• Violet (83rd)
  • Vivian (77th)
  • Wanda (138th)

Which of the names above do you like best?

Source: Moriarty Playing Cards (1916) – The Public Domain Review

Fastest-rising U.S. baby names (absolute increase), 1881 to today

arrow, increase

Having déjà vu?

A couple of months ago, we looked at a long, year-by-year list of the top baby name rises. A month after that, we saw the corresponding list of top drops.

On that second post, Frank B. left a comment in which he asked about absolute rises and drops — because the lists only covered relative movement within the data. So I thought two more posts were in order: top raw-number rises, and top raw-number drops.

We’ll start with the rises again. Just keep in mind that the SSA numbers don’t become very accurate until the mid-to-late 20th century, so many of the numbers below don’t quite reflect reality.

Here’s the format: Girl names are on the left, boy names are on the right, and the numbers represent single-year rises in usage. From 1880 to 1881, for instance, the usage of the girl name Ethel increased by 155 babies and the usage of the boy name Chester increased by 106 babies.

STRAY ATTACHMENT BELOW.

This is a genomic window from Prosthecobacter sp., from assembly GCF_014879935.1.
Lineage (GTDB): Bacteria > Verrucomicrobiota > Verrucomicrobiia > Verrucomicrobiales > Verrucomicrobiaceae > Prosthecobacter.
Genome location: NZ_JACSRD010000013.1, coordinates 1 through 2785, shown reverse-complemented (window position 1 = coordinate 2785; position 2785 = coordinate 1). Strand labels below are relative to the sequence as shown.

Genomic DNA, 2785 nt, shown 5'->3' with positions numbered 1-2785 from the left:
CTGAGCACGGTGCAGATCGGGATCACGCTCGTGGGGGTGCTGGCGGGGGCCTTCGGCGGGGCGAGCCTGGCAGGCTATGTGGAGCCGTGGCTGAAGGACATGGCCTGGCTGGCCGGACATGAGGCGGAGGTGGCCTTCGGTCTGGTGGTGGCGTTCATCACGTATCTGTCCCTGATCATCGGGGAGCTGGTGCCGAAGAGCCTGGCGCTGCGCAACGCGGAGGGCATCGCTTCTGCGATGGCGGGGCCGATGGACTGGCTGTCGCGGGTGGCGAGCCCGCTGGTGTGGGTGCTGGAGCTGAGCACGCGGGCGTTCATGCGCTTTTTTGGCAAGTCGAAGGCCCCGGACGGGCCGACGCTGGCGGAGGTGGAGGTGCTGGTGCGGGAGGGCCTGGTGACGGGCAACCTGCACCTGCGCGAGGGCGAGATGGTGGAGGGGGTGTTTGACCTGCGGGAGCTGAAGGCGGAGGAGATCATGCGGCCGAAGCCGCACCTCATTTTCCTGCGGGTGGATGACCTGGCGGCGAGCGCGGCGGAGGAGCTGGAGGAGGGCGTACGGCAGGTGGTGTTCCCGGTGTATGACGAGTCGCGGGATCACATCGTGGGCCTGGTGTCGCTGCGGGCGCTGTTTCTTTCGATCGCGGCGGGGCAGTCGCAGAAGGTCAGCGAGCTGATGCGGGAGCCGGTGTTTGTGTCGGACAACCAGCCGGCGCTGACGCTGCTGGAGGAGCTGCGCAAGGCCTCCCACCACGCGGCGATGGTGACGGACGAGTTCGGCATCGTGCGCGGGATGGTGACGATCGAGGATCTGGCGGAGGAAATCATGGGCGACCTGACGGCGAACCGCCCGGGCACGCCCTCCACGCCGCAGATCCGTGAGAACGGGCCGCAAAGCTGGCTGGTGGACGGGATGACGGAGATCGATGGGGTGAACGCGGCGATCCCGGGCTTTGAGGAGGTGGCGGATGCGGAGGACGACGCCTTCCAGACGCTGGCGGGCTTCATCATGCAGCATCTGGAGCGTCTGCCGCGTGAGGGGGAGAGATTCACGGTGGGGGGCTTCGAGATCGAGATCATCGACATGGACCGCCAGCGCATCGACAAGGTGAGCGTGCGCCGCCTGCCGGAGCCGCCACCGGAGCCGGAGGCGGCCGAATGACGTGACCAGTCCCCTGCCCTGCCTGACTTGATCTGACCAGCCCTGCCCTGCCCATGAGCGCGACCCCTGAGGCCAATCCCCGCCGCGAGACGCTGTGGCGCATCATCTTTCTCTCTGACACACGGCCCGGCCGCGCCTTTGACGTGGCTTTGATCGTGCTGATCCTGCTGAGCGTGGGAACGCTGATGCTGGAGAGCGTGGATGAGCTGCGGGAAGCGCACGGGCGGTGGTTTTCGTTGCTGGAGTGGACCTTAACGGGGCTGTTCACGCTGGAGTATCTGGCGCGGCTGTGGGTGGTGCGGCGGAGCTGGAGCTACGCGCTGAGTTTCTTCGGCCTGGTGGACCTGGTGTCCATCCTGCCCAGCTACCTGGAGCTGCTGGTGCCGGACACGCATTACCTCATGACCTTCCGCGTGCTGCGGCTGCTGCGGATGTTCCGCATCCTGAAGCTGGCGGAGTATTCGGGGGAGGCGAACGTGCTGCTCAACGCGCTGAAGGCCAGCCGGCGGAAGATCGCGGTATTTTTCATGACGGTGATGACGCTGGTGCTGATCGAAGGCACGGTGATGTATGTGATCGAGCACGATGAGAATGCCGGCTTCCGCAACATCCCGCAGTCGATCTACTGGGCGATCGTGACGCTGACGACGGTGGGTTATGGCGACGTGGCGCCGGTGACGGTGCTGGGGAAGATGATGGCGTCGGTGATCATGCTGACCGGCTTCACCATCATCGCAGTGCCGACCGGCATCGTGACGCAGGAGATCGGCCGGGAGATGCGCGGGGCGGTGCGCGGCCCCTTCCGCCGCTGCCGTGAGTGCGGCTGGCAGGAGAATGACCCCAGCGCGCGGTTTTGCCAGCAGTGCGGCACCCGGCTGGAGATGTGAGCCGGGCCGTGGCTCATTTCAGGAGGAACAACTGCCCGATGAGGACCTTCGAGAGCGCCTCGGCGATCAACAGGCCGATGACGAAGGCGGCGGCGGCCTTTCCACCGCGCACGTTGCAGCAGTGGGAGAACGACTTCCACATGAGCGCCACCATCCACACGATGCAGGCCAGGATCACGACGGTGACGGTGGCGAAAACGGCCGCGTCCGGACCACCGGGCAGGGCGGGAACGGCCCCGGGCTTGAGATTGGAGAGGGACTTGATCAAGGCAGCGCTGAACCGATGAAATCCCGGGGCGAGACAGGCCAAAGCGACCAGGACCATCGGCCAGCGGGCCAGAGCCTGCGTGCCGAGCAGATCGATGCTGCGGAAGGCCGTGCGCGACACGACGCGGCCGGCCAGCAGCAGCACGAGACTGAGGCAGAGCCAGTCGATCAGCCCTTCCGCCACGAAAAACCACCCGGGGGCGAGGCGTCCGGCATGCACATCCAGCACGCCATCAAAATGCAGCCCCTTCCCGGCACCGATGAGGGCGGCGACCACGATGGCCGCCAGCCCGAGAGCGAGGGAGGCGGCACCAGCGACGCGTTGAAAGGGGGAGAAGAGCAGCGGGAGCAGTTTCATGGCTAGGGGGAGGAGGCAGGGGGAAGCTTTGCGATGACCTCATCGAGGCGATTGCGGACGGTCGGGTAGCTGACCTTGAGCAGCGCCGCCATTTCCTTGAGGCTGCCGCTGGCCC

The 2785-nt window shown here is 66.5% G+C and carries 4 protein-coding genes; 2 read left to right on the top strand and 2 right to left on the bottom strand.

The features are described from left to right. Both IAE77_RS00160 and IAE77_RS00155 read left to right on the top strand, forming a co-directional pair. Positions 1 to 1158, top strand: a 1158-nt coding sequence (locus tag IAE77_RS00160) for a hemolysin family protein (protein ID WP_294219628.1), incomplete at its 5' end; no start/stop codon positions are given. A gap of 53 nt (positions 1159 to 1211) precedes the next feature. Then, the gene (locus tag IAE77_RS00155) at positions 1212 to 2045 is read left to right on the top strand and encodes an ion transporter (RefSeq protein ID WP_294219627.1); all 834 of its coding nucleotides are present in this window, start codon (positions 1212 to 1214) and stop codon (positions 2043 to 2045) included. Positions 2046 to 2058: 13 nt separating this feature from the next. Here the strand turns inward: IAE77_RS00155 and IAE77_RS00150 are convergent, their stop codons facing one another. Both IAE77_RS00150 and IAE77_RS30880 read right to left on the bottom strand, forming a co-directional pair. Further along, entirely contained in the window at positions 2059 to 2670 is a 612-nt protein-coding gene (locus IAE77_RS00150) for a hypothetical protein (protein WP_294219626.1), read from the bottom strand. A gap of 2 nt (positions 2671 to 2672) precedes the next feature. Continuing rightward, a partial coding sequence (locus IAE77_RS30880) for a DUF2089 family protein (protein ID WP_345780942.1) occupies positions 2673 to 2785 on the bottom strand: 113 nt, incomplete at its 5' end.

• 1881: Ethel, +155; Chester, +106
  • 1882: Mary, +1,229; John, +788
  • 1883: Bertha, +173; Grover, +71
  • 1884: Mary, +1,205; Grover, +675
  • 1885: Helen, +148; Willie, +36
  • 1886: Mary, +762; John, +270
  • 1887: Ethel, +208; Harold, +55
  • 1888: Mary, +1,866; William, +1,235
  • 1889: Ruth, +223; Russell, +52
  • 1890: Mary, +430; Charlie, +112
  • 1891: Ruth, +662; Theodore & Herbert, +34 (tie)
  • 1892: Mary, +1,471; John, +1,358
  • 1893: Esther, +558; Claude, +41
  • 1894: Marie, +437; John, +189
  • 1895: Anna, +385; James, +225
  • 1896: Helen, +369; William, +470
  • 1897: Thelma, +159; Dewey, +95
  • 1898: Mary, +994; Dewey, +957
  • 1899: Mildred, +188; Kenneth, +24
  • 1900: Mary, +3536; John, +2,840
  • 1901: Retha, +25; Theodore, +21
  • 1902: Mary, +1,350; John, +1,009
  • 1903: Dorothy, +371; Jack, +88
  • 1904: Mary, +687; John, +499
  • 1905: Mary, +1,105; Charles, +201
  • 1906: Alice, +581; Robert, +225
  • 1907: Mary, +1,211; James, +799
  • 1908: Mary, +1,085; William, +622
  • 1909: Helen, +813; James, +582
  • 1910: Mary, +3,589; John, +1,860
  • 1911: Dorothy, +1,551; John, +1,995
  • 1912: Mary, +7,910; John, +11,140
  • 1913: Mary, +4,342; John, +4,738
  • 1914: Mary, +8,705; John, +8,621
  • 1915: Mary, +12,842; John, +9,634
  • 1916: Mary, +3,246; Robert, +3,004
  • 1917: Mary, +2,847; Robert, +3,474
  • 1918: Dorothy, +3,179; Robert, +5,409
  • 1919: Betty, +1,304; Willie, +409
  • 1920: Mary, +5,141; Robert, +7,656
  • 1921: Betty, +3,618; Robert, +4,096
  • 1922: Betty, +3,259; Richard, +1,165
  • 1923: Betty, +5,097; Robert, +2,300
  • 1924: Betty, +4,605; Robert, +4,685
  • 1925: Gloria, +2,835; Richard, +2,034
  • 1926: Barbara, +1,917; Richard, +1,864
  • 1927: Mary, +2,787; Donald, +2,935
  • 1928: Dolores, +2,843; Herbert, +3,049
  • 1929: Joan, +3,806; Donald, +1,456
  • 1930: Joan, +3,812; Richard, +2,602
  • 1931: Joan, +3,633; Ronald, +1,086
  • 1932: Barbara, +4,514; Ronald, +4,411
  • 1933: Carol, +1,650; Franklin, +2,603